I've made this dress many times now. As far as dresses go, this is one of the most practical play dresses around. It's not too fancy for every day wear and yet it can easily be dressed up, too.
I wish I could take credit for the conception of this particular dress but the truth is, it's a copy. I saw a dress basically identical to this one (with growth pleats), but in a blue more like this, in a photo in one of the Wild & Free Monthly Bundles. Wild & Free Bundles are a resource for homeschooling families containing podcasts, articles, inspiration, nature journals and a monthly book club. It's a paid subscription which is why I can't link to the dress.
In general, I love to make things my own, but one of the benefits of sewing is that you can copy things you really love once in awhile, too. I knew I wanted mine to be in Kaufman's chambray shirting with dots.
As I was taking these photos of Iris, she was singing happy birthday to me (no, it is not my birthday) and then blowing flower petals everywhere.
"Happy Birthday to Mo-oooom! Happy Birthday to you! Cha-cha-cha!"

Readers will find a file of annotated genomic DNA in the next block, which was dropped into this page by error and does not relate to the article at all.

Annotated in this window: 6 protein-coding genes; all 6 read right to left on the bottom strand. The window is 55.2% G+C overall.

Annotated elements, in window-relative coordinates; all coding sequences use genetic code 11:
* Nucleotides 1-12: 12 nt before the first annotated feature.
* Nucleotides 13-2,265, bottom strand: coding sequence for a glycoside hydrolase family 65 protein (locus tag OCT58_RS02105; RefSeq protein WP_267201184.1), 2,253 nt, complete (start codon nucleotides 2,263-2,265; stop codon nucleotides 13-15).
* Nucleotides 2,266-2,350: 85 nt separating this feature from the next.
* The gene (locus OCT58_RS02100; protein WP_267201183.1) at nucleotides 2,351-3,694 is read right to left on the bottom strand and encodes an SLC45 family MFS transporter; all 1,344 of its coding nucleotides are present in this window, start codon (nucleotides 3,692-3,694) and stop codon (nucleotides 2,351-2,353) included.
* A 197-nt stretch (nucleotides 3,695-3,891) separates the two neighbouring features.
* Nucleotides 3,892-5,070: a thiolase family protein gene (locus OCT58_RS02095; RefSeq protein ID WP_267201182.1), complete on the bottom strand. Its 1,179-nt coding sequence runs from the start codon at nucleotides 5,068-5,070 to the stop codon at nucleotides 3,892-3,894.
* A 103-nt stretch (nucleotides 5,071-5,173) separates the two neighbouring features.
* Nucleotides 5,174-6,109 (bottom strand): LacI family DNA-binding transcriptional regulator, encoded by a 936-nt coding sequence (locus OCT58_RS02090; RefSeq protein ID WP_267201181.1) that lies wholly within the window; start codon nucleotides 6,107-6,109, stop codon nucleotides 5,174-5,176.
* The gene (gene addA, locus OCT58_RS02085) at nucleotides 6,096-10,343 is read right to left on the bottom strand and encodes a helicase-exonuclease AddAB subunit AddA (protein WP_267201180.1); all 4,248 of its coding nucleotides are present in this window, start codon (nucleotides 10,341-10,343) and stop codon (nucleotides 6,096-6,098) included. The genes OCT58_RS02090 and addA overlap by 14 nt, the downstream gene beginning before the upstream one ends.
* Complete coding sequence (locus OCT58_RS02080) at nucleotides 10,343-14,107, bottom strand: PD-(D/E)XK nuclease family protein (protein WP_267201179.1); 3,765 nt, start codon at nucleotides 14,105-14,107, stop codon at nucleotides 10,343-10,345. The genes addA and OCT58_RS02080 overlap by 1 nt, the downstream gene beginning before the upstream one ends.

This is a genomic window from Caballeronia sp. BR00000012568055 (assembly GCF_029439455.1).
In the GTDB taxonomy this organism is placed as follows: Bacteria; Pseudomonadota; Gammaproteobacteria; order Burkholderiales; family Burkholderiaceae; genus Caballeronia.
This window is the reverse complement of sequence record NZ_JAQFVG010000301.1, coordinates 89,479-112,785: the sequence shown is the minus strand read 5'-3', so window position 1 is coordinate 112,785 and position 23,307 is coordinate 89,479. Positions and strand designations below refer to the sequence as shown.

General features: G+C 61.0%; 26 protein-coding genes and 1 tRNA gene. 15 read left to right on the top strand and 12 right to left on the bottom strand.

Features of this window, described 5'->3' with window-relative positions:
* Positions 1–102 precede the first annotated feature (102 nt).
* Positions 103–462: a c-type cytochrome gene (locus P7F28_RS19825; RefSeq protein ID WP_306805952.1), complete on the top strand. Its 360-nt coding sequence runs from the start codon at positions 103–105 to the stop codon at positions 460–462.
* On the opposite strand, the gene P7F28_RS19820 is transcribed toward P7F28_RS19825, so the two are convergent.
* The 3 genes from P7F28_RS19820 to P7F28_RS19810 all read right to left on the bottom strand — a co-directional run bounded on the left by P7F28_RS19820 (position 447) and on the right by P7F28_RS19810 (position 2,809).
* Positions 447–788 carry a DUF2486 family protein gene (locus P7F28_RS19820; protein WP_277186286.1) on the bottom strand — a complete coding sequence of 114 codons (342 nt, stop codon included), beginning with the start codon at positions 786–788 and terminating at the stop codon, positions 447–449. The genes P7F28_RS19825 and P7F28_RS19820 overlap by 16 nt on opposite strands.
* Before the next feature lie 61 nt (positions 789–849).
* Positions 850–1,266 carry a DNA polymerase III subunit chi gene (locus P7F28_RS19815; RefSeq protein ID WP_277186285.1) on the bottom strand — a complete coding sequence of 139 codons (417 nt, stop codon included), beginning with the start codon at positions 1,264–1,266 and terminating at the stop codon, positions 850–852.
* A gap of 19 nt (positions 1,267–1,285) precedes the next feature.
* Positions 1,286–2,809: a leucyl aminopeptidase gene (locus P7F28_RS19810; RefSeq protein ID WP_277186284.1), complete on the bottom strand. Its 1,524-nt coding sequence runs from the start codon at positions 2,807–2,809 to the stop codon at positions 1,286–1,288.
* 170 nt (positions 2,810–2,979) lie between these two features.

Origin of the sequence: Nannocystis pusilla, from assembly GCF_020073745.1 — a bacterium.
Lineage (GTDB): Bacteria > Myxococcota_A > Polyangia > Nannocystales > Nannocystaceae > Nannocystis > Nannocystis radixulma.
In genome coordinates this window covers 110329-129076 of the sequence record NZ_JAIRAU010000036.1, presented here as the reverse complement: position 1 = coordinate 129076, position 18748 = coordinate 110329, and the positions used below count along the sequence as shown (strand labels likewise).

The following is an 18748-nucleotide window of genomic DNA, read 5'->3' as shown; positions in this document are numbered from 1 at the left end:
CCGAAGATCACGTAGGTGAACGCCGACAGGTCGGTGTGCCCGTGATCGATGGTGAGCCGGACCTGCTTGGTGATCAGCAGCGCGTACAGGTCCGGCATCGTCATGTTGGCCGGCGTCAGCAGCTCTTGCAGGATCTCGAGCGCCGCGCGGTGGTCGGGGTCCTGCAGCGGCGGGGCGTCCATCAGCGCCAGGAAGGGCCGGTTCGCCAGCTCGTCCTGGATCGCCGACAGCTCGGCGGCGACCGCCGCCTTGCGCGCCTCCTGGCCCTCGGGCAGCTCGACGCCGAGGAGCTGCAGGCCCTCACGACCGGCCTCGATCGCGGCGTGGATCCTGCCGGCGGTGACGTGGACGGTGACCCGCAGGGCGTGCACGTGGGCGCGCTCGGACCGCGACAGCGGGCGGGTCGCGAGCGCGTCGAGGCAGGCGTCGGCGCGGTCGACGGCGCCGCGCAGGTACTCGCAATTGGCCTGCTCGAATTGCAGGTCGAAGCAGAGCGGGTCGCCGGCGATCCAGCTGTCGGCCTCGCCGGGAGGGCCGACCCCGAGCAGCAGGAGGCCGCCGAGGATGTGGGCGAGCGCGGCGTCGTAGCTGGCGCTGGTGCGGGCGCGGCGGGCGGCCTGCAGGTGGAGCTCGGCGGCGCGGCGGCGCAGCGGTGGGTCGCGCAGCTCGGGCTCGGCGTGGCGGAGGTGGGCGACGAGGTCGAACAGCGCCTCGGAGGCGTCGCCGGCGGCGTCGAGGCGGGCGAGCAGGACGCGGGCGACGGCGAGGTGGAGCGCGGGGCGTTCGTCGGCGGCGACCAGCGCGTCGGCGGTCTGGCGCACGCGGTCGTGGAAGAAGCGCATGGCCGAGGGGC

Just as she finished her song, one of my neighbors, who was on a walk came up behind me and said watching me take these photos was pulling at her heart strings. She said she loved photography when her girls were little and asked if she could take a photo of my girls next to some greenery. She took the photo below. My girls were very cooperative with her direction and she captured some beautiful catchlights in Iris's eyes.
If you want to capture large, pretty catchlights in your child's eyes, you need for them to be facing a light source. The larger the light source, the larger the catchlights.
I do very little directing in my photography. I love taking photos so much (and I love editing photos at least as much!). I don't want picture taking to become a power struggle or chore for my kids. So catchlights are a weak spot in my photography, for sure. If I get them, it's almost always pure luck!
You know who captures the best catchlights? Tara! High five, Tara!!!
For dresses with buttonholes, I prefer to sew the buttonholes to the bodice first, before attaching the bodice to the skirt. Otherwise, sometimes my buttonhole foot gets hung up on the bodice-skirt seam allowance.
For the growth pleats, I added a few inches to the skirt length. When the dress was almost finished, I had Iris try it on in order to decide where I wanted the growth pleats to start. I pressed the fabric onto itself (wrong sides together) at that point and then sewed the fold with a 1/2" seam allowance. I kept adding pleats until it was the right length for her. Not very scientific, but it worked!
When I took the above photo, Iris was playing a charming game she calls 'zombie eyes'. She pulls her lower eyelids down and rolls her eyes so only the white are showing. Niiiiiice, right?